Education & Community
Lakota Music Project
The Lakota Music Project is the South Dakota Symphony Orchestra’s flagship Bridging Cultures Program. Created between 2005-2008, the Lakota Music Project (LMP) addresses a history of racial tension, builds bridges between whites and American Indians, and creates an environment of openness through the sharing of music. Essentially, it is a practical demonstration between white and American Indian musicians to advance cultural understanding.
The LMP concert program features combinations of South Dakota Symphony musicians, the Creekside Singers, a Lakota drumming group, and Dakota cedar flutist Bryan Akipa, each performing music of their heritages as well as unique repertoire commissioned for the musicians to play together. To date, four works and one arrangement for Lakota artists and SDSO musicians have been commissioned for the LMP.
The Lakota Music Project embraces the following strategies to create each program:
- Provide positive, safe, open space for dialogue
- Explore what our different cultures share, rather than what makes them different
- Embrace the value of peaceful collaboration
The People Behind the Lakota Music Project
The LMP was created through conversations between the South Dakota Symphony and leaders of the Lakota and Dakota communities with a goal of fostering deeper understanding between white and American Indian cultures through peaceful, positive collaboration. Barry LeBeau, a tribal relations consultant and Indian affairs and arts lobbyist, arranged a meeting with tribal leaders for Music Director Delta David Gier. Their first stop was the Rosebud reservation to meet tribal elder Robert Moore. Moore was a trainer singer in both classical (Lamont School of Music) and Lakota singing. He was an integral part of the initial Lakota Music Project program, singing in both styles and joining the Porcupine Singers at the drum.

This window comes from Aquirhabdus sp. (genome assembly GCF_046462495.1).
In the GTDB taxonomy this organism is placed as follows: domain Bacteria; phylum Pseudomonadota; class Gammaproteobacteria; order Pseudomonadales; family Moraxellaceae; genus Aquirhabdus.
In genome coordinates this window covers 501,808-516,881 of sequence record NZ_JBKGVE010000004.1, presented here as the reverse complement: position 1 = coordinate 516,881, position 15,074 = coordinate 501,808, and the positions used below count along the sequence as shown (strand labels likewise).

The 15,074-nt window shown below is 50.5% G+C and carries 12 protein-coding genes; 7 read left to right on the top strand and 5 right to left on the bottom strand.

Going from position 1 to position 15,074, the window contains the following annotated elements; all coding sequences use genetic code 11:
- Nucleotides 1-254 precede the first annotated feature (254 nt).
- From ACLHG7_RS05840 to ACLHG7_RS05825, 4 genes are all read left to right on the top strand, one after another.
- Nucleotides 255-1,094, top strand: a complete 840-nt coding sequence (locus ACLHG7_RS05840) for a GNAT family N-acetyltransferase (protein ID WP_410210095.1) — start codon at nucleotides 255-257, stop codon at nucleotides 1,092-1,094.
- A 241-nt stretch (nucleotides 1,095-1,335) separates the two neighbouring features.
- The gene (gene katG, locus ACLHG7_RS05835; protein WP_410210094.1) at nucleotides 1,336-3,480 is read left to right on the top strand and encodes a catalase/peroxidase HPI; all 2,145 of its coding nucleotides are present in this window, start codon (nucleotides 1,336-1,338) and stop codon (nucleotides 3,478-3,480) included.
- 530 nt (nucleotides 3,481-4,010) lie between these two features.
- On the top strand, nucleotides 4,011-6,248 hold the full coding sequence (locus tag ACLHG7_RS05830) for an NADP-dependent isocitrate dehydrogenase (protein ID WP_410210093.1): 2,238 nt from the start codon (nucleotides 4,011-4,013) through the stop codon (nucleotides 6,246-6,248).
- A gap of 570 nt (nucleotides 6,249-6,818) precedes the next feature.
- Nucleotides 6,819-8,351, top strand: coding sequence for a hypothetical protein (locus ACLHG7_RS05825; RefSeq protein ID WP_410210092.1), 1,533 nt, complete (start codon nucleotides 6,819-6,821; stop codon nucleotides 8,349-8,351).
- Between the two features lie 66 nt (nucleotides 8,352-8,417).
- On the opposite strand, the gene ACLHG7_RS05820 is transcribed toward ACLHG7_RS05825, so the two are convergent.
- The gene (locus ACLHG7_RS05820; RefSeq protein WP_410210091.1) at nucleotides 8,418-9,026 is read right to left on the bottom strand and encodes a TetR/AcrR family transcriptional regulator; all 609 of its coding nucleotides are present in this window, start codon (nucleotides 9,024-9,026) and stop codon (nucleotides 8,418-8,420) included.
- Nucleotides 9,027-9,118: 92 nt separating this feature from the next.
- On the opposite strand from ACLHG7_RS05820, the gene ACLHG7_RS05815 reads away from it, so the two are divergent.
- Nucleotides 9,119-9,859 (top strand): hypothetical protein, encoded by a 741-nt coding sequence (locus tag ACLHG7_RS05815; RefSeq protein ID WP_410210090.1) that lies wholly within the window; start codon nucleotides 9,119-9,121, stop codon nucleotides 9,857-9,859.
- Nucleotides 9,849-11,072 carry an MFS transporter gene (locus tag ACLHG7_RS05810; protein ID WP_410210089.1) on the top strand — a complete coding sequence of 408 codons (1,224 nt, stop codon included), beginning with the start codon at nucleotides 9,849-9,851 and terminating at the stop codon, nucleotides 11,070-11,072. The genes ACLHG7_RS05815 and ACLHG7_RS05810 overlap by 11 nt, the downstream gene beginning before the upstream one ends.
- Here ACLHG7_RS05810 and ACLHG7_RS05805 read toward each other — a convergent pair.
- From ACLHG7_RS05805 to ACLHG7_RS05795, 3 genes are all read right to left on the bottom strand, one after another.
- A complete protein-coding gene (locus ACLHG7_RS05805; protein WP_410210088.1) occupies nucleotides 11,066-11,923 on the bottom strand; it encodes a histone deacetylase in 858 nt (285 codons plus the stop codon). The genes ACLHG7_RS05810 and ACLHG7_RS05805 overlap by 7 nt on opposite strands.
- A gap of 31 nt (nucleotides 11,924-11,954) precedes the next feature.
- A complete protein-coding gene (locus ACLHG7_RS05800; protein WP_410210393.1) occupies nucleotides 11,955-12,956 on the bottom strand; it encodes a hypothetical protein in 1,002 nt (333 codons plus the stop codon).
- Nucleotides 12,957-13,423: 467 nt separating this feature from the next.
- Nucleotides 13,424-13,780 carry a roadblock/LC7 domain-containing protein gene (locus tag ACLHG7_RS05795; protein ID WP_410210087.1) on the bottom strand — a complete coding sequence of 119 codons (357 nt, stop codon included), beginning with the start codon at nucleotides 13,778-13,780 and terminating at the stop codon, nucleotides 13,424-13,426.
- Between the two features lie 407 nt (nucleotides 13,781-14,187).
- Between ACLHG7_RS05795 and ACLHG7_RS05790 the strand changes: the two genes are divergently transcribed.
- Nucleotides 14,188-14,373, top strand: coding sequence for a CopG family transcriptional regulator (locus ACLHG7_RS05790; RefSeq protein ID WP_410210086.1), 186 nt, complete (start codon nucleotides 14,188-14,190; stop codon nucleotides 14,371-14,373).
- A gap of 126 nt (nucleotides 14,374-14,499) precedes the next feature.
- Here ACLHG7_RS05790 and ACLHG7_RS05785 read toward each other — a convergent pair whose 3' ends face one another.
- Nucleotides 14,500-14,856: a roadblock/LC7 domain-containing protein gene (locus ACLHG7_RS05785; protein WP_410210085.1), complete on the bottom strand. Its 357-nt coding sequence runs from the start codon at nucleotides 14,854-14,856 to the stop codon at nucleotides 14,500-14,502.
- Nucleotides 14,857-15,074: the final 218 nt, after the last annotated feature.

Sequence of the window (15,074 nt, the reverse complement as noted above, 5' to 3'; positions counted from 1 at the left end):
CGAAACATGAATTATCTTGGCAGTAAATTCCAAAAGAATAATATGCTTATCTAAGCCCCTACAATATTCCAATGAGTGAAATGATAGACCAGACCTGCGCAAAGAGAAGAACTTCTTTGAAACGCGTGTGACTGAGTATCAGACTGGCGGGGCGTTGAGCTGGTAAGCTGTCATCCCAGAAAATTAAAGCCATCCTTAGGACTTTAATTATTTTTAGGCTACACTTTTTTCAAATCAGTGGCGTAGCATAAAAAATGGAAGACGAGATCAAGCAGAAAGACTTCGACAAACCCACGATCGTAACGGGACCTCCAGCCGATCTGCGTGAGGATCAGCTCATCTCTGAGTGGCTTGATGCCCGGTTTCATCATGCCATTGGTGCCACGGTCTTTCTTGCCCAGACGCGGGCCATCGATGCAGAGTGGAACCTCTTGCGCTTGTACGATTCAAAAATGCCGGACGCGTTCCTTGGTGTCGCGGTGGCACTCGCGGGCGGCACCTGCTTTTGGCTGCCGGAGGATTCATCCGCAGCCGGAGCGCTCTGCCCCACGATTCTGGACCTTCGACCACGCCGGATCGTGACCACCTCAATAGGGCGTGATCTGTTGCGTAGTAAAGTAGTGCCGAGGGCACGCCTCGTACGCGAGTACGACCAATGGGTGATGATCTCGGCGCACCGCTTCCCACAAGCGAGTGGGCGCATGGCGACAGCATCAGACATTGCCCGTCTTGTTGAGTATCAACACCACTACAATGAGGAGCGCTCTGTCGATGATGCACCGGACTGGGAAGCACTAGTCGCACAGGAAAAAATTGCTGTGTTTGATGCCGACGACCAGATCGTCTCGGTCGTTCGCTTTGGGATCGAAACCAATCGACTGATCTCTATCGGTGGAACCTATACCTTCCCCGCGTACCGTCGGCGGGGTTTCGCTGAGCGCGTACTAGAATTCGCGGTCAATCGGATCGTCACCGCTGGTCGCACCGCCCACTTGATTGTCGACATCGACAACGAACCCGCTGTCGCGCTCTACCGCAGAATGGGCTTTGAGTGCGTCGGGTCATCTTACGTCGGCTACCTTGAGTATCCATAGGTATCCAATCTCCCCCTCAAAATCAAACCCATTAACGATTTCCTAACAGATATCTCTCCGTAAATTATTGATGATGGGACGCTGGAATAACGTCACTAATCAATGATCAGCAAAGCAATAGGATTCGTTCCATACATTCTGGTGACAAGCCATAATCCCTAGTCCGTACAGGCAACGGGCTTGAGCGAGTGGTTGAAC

During their South Dakota tour, LeBeau and Gier met Ronnie Theisz, professor emeritus of American Indian Studies at Black Hills State University and author of several books on Lakota music and culture. He has served as a mentor to everyone involved in the LMP, including the SDSO musicians. Theisz and Gier were the architects of the initial LMP program, choosing the four themes of love, war, grief and celebration as the foundation of the musical message. Theisz also worked with American Indian composer Brent Michael Davids to identify the best traditional Lakota song to incorporate into his commission piece Black Hills Olowan. Ronnie continues to speak and teach during the LMP programs and has sat at the drum with both Porcupine and Creekside Singers.
Jeffrey Paul, SDSO principal oboist, was an integral part the project from the beginning, adapting his piece, Desert Wind to incorporate a Lakota song by Melvin Young Bear, keeper of the drum for the Porcupine Singers. Paul later wrote Pentatonic Fantasy, a cedar flute concerto, for Bryan Akipa (an NEA National Treasure).
Chickasaw composer Jerod Impichchaachaaha’ Tate was commissioned in 2013 as part of a New Music USA’s Music Alive program. His song cycle written for the LMP, Waktégli Olówaŋ (Victory Songs,) was originally intended for Robert Moore to sing before he died. Tate served as SDSO composer-in-residence in 2017 and created the first Music Composition Academy which teaches both white and American Indian student composers. Ted Wiprud succeeded Tate as composer-in-residence in 2018 and continued the Academies and also wrote an orchestral arrangement of the Lakota’s Amazing Grace for the LMP.
Lakota Music Project Repertoire
Four commissioned works and one arrangement for Lakota Music Project
Jeffrey Paul: Desert Wind
Jeffrey Paul: Pentatonic Fantasy
Brent Michael Davids: Black Hills Olowan
Jerod Impichchaachaaha’ Tate: Waktégli Olówaŋ Victory Songs
Theodore Wiprud: arrangement of Amazing Grace